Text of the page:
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Psychiatry Res. 2014 Mar 30;215(3):727-32. doi: 10.1016/j.psychres.2014.01.005. Epub 2014 Jan 11.

The importance of distinguishing between the different eating disorders (sub)types when assessing emotion regulation strategies.

Author information

1
Altrecht Eating Disorders Rintveld, Zeist, WE 3705, The Netherlands; Utrecht Research Group Eating Disorders, Utrecht, The Netherlands. Electronic address: u.danner@altrecht.nl.
2
Altrecht Eating Disorders Rintveld, Zeist, WE 3705, The Netherlands; Utrecht Research Group Eating Disorders, Utrecht, The Netherlands; Department of Clinical and Health Psychology, Utrecht University, Utrecht, The Netherlands.
3
Department of Clinical and Health Psychology, Utrecht University, Utrecht, The Netherlands.

Abstract

People with eating disorders (ED) have difficulties regulating their emotions adaptively. Little is known about differences and similarities between different types of ED and how these regulation difficulties relate to other emotional problems. The present study examines maladaptive (suppression) and adaptive (cognitive reappraisal) emotion regulation strategies in women with different ED and relationships with anxiety and depression levels. In 32 women with AN restrictive subtype (ANR), 32 with AN binge-purge subtype (ANBP), 30 with bulimia nervosa (BN), 29 with binge eating disorder (BED), and 64 healthy women, the ERQ (emotion regulation) as well as STAI-T (anxiety), BDI-SF (depression), and EDDS (eating pathology) were administered. Women across different ED subtypes were inclined to suppress emotions and lacked the capacity to reappraise emotions (except women with ANBP). Correlational relations of suppression and reappraisal with anxiety and depression levels differed across ED groups. Emotion regulation problems were found across ED subtypes. However, the types of emotion regulation problems, and the effect of coexisting other emotional problems such as anxiety and depression may differ across ED subtypes. These findings illustrate the importance to of considering ED subtypes in emotion regulation research rather than consider ED as a whole.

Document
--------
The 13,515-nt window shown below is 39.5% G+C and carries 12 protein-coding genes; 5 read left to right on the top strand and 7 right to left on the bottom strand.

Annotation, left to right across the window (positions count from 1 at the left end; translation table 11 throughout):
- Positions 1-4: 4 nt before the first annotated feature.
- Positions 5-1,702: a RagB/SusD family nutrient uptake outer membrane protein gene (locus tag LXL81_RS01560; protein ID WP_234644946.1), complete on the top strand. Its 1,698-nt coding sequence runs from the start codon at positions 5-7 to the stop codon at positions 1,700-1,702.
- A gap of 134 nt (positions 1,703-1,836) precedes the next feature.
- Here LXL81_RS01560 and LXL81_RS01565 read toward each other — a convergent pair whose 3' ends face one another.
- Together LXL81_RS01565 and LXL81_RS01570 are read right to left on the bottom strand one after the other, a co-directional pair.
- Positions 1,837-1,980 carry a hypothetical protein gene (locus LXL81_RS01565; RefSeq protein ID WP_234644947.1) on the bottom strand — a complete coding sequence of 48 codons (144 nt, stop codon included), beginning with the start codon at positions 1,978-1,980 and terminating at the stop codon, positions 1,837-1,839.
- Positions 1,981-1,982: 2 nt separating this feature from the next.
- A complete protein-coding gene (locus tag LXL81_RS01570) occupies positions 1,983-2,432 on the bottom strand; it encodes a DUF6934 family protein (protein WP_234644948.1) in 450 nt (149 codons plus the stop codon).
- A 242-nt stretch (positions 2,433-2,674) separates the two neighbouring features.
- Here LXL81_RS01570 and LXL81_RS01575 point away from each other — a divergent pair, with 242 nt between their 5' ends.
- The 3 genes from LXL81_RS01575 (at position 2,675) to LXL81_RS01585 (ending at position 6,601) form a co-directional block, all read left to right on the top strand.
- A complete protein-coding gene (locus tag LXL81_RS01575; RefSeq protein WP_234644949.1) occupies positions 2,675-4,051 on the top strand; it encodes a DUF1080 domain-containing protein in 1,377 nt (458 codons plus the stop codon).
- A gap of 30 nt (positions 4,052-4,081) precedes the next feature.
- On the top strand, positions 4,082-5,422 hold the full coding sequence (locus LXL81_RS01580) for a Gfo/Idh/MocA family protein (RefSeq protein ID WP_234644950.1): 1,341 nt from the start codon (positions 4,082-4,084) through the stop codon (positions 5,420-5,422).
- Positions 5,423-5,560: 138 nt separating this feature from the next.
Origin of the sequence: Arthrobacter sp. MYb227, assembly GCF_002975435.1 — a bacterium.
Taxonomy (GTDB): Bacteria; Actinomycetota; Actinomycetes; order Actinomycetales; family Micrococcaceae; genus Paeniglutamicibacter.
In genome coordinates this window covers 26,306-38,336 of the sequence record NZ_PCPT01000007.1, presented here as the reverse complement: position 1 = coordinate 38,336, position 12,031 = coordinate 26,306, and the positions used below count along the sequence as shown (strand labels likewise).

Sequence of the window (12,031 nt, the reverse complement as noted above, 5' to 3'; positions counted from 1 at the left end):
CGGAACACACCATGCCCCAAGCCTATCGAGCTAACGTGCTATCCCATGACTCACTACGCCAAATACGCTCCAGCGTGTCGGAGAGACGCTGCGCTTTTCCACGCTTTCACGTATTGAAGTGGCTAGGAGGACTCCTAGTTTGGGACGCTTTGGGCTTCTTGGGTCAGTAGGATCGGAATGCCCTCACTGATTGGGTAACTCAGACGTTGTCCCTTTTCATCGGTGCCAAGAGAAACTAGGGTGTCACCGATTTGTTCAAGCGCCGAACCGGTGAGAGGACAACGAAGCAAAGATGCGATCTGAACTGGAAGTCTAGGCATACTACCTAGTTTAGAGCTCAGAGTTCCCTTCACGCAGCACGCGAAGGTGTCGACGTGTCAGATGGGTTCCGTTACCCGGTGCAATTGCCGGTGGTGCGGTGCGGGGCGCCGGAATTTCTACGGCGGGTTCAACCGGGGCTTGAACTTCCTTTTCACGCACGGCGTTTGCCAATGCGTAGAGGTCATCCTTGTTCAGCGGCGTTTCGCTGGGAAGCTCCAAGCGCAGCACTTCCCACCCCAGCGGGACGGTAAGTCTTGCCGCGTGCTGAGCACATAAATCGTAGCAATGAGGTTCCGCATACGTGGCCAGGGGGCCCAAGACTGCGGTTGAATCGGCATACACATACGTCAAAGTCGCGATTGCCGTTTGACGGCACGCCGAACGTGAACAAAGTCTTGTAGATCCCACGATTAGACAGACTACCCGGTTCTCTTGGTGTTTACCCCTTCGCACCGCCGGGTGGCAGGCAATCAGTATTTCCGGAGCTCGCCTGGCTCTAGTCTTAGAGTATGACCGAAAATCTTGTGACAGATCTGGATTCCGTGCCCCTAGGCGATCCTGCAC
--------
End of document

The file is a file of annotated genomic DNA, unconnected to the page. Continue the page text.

KEYWORDS:

Anorexia nervosa; Anxiety; Binge eating disorder; Bulimia nervosa; Cognitive reappraisal; Depression; Emotion suppression

PMID:
24491687
DOI:
10.1016/j.psychres.2014.01.005
[Indexed for MEDLINE]

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